tag:blogger.com,1999:blog-100651222017-08-17T06:57:32.535-04:00t+z statisticsOn statistics, data science and applications. http://www.stat.columbia.edu/~tzheng.Tian Zhenghttps://plus.google.com/105418043920323381048noreply@blogger.comBlogger190125tag:blogger.com,1999:blog-10065122.post-13223502146022525742016-11-07T16:59:00.000-05:002016-11-07T16:59:24.194-05:00Postdoc position in Applied Statistics and Bayesian Modeling available immediately
A full-time postdoctoral position is available beginning immediately in the research group of Professor Tian Zheng working on reproducible modeling of social and behaviorial data using Bayesian computing, in close cooperation with our collaborators in social sciences.
Requirements: The work is highly interdisciplinary, and applicants must have strong statistical and computational skills. Tian Zhenghttps://plus.google.com/105418043920323381048noreply@blogger.com0tag:blogger.com,1999:blog-10065122.post-52968755585033045562016-09-28T10:46:00.002-04:002016-09-28T10:46:41.115-04:00ASA SLDS JSM 2017 student paper competition
Call for papers
Student Paper Competition - JSM 2017
(July 29th-Aug 3rd, 2017, Baltimore, MD)
ASA Section on Statistical Learning and Data Science
Sponsored by SLDS
Key dates:
• Abstracts due December 15th, 2016
• Full papers due January 4th, 2017
The Section on Statistical Learning and Data Science (SLDS) of the American Statistical Association (ASA) is sponsoring a student paper competition Tian Zhenghttps://plus.google.com/105418043920323381048noreply@blogger.com0tag:blogger.com,1999:blog-10065122.post-37316039192506458472016-09-10T22:11:00.002-04:002016-09-13T22:43:34.446-04:00Resources for data analytics at Columbia
I got an email asking for resources (other than courses) for data analytics at Columbia. This is what I wrote in reply:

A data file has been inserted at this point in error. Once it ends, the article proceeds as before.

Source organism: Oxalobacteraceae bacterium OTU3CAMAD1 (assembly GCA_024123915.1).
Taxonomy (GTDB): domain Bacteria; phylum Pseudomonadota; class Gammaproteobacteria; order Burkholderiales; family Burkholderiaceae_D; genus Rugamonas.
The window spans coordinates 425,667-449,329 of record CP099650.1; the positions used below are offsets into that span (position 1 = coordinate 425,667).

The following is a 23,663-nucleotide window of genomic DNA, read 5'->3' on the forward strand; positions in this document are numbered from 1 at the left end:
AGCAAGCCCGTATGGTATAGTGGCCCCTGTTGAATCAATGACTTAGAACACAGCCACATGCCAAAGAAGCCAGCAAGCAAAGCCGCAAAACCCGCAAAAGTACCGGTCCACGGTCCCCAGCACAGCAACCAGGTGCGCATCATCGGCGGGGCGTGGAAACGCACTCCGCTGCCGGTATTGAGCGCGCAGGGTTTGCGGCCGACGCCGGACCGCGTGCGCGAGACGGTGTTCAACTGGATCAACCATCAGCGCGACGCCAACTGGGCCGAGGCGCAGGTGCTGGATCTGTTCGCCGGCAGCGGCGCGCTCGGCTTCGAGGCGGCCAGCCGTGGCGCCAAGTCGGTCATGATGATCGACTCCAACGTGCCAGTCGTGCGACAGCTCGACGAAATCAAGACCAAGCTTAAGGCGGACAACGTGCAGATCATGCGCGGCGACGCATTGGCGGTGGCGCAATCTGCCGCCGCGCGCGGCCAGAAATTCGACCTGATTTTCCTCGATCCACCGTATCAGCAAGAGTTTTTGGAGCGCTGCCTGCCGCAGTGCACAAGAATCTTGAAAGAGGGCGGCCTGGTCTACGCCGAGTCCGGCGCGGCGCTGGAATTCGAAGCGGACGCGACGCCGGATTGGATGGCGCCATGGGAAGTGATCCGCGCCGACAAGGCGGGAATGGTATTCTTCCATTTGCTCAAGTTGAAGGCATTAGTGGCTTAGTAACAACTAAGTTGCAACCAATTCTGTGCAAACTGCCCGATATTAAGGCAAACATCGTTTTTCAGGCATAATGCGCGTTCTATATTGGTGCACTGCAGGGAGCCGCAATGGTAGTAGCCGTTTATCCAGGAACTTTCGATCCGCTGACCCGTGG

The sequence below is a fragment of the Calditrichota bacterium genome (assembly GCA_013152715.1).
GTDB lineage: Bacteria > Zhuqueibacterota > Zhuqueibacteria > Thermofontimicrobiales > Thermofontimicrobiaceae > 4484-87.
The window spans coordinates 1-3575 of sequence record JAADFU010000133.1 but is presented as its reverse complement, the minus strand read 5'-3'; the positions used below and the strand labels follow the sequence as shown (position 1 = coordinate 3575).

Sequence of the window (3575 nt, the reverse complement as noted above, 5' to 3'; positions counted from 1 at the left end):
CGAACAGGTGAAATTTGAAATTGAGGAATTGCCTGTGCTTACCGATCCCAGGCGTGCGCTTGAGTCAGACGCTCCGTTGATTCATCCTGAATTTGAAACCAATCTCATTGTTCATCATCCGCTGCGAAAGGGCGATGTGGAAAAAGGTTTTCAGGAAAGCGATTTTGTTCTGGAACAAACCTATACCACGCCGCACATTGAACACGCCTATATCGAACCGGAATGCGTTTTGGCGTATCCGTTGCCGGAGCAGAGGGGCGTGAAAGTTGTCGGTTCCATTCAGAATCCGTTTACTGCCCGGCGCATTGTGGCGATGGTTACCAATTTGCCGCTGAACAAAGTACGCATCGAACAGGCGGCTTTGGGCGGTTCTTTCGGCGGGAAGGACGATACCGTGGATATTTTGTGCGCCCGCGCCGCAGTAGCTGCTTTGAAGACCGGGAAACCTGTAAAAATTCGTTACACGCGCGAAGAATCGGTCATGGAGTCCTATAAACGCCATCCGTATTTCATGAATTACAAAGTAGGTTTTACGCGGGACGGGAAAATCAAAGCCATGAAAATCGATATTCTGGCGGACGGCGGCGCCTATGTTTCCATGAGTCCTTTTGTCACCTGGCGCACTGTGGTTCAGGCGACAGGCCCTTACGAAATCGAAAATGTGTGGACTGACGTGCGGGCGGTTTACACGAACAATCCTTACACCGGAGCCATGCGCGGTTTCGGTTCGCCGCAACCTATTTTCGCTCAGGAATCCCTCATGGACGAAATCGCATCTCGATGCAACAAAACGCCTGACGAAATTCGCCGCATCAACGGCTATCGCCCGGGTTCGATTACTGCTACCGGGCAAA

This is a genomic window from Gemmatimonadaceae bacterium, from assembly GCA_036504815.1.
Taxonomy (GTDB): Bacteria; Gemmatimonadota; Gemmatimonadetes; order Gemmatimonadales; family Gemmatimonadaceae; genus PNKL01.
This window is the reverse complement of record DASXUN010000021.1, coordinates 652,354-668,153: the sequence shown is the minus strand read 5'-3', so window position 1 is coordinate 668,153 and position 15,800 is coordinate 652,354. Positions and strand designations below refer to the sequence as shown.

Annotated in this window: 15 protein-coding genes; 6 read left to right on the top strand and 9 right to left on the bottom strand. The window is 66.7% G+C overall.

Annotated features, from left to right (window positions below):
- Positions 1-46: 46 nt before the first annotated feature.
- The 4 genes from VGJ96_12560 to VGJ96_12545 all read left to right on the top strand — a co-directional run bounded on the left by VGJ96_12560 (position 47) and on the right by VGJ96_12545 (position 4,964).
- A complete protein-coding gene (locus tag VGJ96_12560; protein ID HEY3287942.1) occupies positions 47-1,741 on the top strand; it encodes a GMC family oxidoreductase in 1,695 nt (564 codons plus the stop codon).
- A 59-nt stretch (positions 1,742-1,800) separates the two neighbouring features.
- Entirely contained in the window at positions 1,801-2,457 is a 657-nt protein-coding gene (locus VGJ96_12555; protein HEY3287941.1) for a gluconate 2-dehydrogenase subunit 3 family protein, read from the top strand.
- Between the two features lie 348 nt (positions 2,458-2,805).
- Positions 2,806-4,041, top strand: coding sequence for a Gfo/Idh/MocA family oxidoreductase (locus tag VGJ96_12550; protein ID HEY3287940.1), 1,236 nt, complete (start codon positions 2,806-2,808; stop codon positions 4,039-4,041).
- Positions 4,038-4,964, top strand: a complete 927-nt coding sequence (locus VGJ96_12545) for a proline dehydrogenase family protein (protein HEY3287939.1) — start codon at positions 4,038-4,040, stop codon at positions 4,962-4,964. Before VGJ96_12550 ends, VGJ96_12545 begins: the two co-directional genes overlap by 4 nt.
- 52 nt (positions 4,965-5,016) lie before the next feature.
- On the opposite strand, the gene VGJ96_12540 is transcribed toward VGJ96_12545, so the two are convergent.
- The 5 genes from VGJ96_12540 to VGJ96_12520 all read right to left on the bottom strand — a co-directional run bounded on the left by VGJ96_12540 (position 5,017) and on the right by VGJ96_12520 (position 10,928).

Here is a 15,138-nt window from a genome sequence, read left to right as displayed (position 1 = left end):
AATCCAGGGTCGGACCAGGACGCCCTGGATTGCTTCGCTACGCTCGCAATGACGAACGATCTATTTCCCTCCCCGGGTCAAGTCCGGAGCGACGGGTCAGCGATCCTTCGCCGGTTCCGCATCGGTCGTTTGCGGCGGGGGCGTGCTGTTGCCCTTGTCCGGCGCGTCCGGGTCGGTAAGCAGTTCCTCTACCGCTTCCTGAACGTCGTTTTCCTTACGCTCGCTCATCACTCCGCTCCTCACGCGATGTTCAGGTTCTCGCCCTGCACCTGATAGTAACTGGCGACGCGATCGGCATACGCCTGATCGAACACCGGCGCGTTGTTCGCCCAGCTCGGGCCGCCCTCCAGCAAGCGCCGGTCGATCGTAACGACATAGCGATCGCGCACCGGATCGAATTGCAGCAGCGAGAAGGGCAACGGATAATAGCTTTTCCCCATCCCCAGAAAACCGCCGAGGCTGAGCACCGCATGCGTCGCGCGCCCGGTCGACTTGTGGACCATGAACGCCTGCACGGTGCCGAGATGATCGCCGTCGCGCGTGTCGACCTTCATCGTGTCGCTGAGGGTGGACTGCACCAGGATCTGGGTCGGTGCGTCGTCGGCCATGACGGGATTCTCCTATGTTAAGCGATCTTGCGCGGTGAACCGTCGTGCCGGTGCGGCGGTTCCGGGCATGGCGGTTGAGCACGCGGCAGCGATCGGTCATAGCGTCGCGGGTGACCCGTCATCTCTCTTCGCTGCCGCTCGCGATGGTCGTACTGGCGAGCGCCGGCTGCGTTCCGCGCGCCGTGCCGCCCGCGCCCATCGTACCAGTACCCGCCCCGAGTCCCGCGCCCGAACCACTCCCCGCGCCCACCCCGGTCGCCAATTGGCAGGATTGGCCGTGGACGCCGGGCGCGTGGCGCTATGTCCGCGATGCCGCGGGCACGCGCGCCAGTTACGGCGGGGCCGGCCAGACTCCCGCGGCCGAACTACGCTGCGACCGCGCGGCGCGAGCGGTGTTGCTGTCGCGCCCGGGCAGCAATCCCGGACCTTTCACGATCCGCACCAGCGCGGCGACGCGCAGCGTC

The library runs workshops on analytics: http://library.columbia.edu/research/workshops.html.
You can join student organizations such as Columbia Data Science Society (http://datascience.columbia.edu/columbia-data-science-society) and Columbia Statistics Club (https://Tian Zhenghttps://plus.google.com/105418043920323381048noreply@blogger.com0tag:blogger.com,1999:blog-10065122.post-16907608712003537122016-09-05T20:52:00.003-04:002016-09-10T22:11:49.044-04:00ADS alum Yuhan Sun's summer intern at UNICEF
An Spring 2016 alum from our Applied Data Science course , Yuhan Sun (MA in Statistics, Columbia University), spent the past summer as a data scientist at UNICEF. She extended a Shiny app that provides a web-based application for generating child mortality estimates. These estimates are computed from empirical data using the United Nations Inter-agency Group for Child Mortality Estimation (UN Tian Zhenghttps://plus.google.com/105418043920323381048noreply@blogger.com0tag:blogger.com,1999:blog-10065122.post-21470936117765748062016-09-03T22:51:00.000-04:002016-09-04T07:49:02.494-04:00A happy birthday in numbersOn my birthday, I received a total of 65 "happy birthday!" messages (in either Chinese or English) via social messaging. For the first year, I got birthday wishes from LinkedIn. I thought it'd be fun to visualize using Tableau some basic information about these social messages, as a snapshot of a subset of my social network.
More than 3/4 of my birthday wishing social network are Chinese.
Tian Zhenghttps://plus.google.com/105418043920323381048noreply@blogger.com0tag:blogger.com,1999:blog-10065122.post-57599875823501871942016-09-02T22:35:00.004-04:002016-09-04T07:49:29.322-04:00A semester of data science fun with new teaching approachesThis semester I am teaching GU4243/GR5243 Applied Data Science (syllabus) and GR5705 Introduction to Data Science (syllabus). ADS will be a Project-Based Learning (PBL) class and IDS will be using the flipped classroom approach.Tian Zhenghttps://plus.google.com/105418043920323381048noreply@blogger.com0tag:blogger.com,1999:blog-10065122.post-1040007466879146012016-09-01T20:01:00.001-04:002016-09-04T07:49:45.473-04:00Applied Data Science
Another semester of data science fun is just around the corner.
Follow us at TZStatsADS.
Tian Zhenghttps://plus.google.com/105418043920323381048noreply@blogger.com0tag:blogger.com,1999:blog-10065122.post-82271122003669272972016-08-17T12:01:00.003-04:002016-08-17T12:06:38.533-04:00Postdoc position available immediately
Postdoctoral position in spatiotemporal data analysis
A full-time postdoctoral position is available beginning immediately in the research group of Professor Tian Zheng working on analysis of large spatiotemporal data sets, in close cooperation with our collaborators in neural imaging.
Requirements: The work is highly interdisciplinary, and applicants must have strong statistical and Tian Zhenghttps://plus.google.com/105418043920323381048noreply@blogger.com0tag:blogger.com,1999:blog-10065122.post-68311841598286696052016-05-04T15:55:00.002-04:002016-06-12T10:03:19.742-04:00Call for papers--Statistical Learning for Data Science (SLDS)
Call For Papers
(New deadline: June 12, 2016)
Special Session on